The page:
Water Protection Investment

Canada lags behind the U.S. on spending to protect the Great Lakes


The federal government says it's making Canada's largest investment ever in protecting the nation's sources of fresh water — including the Great Lakes.


Commitments announced by the government during U.S. President Joe Biden's visit and in the recent budget bring the federal government's total investment to $750 million, said Environment Minister Steven Guilbeault.


"[It brings] us very close to our commitment to invest $1 billion ... in this mandate. So we're not quite there yet," he told CBC News.


The government announced during Biden's visit it will be spending $420 million to clean up and restore the Great Lakes. That money is part of the $750 million total.


During the 2021 election campaign, the Liberals committed to spending more than $1 billion over ten years to protect and restore freshwater bodies, including rivers, large lakes and the Great Lakes.


Last week's budget earmarked $650 million over ten years for the Fraser River, the Mackenzie River, Lake Winnipeg, the Lake of the Woods, Lake Simcoe, the St. Lawrence River and the Great Lakes.


The money is intended to support monitoring, assessment and restoration work, to prevent the release of harmful chemicals and to reduce the frequency of algae blooms.


Canada's freshwater sources face ongoing threats from plastic and toxic chemical pollution, algae blooms from excessive agricultural fertilizer runoff, and invasive species. In the Prairies, they're threatened by shrinking glaciers and drought.



These threats affect plant and aquatic life and the communities that rely on these bodies of water for drinking water and recreation. Canada is home to 20 per cent of the planet's supply of fresh water; Guilbeault said Canada hasn't always lived up to the responsibility.

And he admits Canada needs to catch up to U.S. investments in freshwater source protection and restoration.

"[The Americans] have, in the past few years, made very significant investments early in the Great Lakes," Guilbeault said. "We had made the commitment to invest more."


Michelle Woodhouse, program manager for water at Environmental Defence, agreed Canada needs to match U.S. efforts to protect the Great Lakes.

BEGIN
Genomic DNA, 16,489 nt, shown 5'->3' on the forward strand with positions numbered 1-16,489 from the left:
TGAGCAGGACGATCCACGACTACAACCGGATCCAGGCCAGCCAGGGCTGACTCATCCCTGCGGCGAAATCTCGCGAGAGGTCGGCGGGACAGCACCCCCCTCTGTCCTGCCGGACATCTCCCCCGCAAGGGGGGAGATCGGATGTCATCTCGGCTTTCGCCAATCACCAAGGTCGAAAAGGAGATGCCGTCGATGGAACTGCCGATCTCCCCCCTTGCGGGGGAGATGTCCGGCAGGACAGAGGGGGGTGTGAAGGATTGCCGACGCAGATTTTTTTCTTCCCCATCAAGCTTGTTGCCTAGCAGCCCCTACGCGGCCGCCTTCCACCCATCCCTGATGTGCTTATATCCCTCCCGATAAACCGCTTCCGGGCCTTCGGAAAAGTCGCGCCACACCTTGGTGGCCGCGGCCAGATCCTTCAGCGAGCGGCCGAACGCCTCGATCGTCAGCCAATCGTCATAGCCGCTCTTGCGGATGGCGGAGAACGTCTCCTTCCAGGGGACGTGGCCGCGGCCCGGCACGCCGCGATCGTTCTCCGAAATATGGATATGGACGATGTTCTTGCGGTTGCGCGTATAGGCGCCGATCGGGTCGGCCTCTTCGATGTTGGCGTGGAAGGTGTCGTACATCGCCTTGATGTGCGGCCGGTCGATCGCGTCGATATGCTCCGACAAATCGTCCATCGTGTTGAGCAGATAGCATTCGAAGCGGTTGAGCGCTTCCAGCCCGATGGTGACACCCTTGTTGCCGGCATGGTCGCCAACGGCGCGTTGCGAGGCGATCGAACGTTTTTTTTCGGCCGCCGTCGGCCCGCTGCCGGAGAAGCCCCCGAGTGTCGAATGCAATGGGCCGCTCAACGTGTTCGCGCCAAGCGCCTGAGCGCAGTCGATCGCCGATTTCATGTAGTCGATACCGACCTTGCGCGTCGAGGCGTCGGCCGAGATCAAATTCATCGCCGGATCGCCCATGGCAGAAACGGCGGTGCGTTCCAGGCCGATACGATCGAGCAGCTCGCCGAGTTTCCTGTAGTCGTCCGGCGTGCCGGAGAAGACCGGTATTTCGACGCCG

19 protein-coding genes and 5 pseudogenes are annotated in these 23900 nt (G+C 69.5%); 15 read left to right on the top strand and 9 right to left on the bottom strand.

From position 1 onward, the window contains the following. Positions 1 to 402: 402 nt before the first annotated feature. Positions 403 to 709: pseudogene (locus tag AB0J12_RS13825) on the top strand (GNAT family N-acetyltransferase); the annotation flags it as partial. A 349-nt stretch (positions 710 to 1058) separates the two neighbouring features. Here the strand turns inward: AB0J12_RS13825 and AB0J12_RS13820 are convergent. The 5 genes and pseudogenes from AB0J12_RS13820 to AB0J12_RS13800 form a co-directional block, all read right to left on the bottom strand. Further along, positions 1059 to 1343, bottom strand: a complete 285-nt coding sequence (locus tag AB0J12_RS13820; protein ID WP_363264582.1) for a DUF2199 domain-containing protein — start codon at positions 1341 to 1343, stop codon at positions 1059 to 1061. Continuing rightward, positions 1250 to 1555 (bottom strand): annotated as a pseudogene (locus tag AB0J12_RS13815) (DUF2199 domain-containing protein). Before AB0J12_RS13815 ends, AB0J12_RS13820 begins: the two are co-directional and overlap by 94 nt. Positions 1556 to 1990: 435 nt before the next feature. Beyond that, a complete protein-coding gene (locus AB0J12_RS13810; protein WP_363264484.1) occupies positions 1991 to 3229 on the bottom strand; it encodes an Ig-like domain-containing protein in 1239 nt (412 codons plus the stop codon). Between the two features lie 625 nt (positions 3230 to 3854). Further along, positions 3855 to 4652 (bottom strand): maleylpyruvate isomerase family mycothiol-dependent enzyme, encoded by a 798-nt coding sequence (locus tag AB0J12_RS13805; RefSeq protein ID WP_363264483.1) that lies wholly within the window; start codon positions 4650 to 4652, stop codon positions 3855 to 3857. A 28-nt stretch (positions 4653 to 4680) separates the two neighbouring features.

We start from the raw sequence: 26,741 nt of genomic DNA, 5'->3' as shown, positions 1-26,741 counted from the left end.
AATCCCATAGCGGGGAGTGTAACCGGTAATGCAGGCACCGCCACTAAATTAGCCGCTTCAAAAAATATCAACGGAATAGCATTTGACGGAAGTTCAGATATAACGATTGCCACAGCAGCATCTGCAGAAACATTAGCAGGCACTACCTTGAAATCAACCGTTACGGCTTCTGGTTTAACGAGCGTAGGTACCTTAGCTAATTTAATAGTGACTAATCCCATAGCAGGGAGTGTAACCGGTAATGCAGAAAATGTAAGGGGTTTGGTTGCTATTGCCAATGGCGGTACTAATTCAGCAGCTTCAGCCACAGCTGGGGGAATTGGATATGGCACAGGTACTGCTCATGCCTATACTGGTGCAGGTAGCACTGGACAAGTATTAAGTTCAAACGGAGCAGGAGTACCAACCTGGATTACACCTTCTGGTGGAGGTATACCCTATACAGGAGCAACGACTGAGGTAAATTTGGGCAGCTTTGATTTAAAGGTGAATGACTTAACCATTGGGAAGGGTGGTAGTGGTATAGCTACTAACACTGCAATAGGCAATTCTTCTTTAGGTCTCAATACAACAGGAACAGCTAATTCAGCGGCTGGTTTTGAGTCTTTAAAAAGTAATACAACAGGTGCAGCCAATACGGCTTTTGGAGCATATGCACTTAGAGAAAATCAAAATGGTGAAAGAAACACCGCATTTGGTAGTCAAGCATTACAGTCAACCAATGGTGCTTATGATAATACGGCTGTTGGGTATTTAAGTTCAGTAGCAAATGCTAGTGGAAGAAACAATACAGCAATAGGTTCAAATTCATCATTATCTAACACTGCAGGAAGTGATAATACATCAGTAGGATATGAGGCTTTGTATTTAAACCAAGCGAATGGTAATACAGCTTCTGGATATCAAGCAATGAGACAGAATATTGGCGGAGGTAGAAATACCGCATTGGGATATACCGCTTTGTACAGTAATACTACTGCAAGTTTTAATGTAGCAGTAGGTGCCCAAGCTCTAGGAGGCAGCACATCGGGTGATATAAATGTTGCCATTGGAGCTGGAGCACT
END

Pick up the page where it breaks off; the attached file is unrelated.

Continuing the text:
"Very fair to say we have been lagging behind," she said, "It has been decades of chronic underfunding."


According to calculations by environmental groups, the United States has invested $3.8 billion US in the Great Lakes Restoration Initiative since 2010. By comparison, the Canadian government has allocated $44.84 million to the Great Lakes Protection Initiative. Even on a per capita basis, Canada is trailing.

Environmental groups and U.S. mayors applauded Canada's funding commitment, despite the gap.

"Representing an international border community on the shoreline of the Great Lakes, I am thrilled to see this kind of cooperation and coordination between the U.S. and Canadian governments to enhance the health of the Great Lakes," said Detroit Mayor Mike Duggan in a statement from the Great Lakes and St. Lawrence Cities Initiative.


The Toronto and Region Conservation Authority (TRCA) manages the nine watersheds that run through the Greater Toronto Area.

In 1987, the Toronto waterfront was named as one of 42 areas of concern by the International Joint Commission. The IJC is a bi-national commission established by Canada and the U.S. to regulate cross-border projects that affect water bodies along the border. The IJC identifies "areas of concern" as locations within the Great Lakes that have experienced high levels of environmental damage.

Since then, the TRCA has been working to clean up Lake Ontario. Although it has made progress, it still has to close beaches occasionally and deal with algae blooms and concerns about wildlife habitat. The TRCA also maintains restrictions on fish consumption.


Namrata Shrestha, a senior manager at the TRCA, said investments by the federal government are welcome.

"We do have a lot of issues with our Great Lake system, especially Lake Ontario," Shrestha said. "There a lot of issues on water quality and its implications on not just the ecosystem per se … but also the cascade effect of it, of what that means for us as a community."

The Toronto waterfront is among 12 of 14 Canadian areas of concern that Environment and Climate Change Canada is promising to clean up by 2030. The department says that over the next decade, it will focus on the following contaminated or degraded areas:


  • Thunder Bay
  • Nipigon Bay
  • Peninsula Harbour
  • St. Mary's River
  • St. Clair River
  • St. Clair River
  • Detroit River
  • Niagara River
  • Hamilton Harbour
  • Toronto and region
  • Bay of Quinte
  • St Lawrence River


Three Canadian areas of concern have already been restored and delisted: Collingwood Harbour, Severn Sound and Wheatley Harbour.


By David Thurton

CBC Senior reporter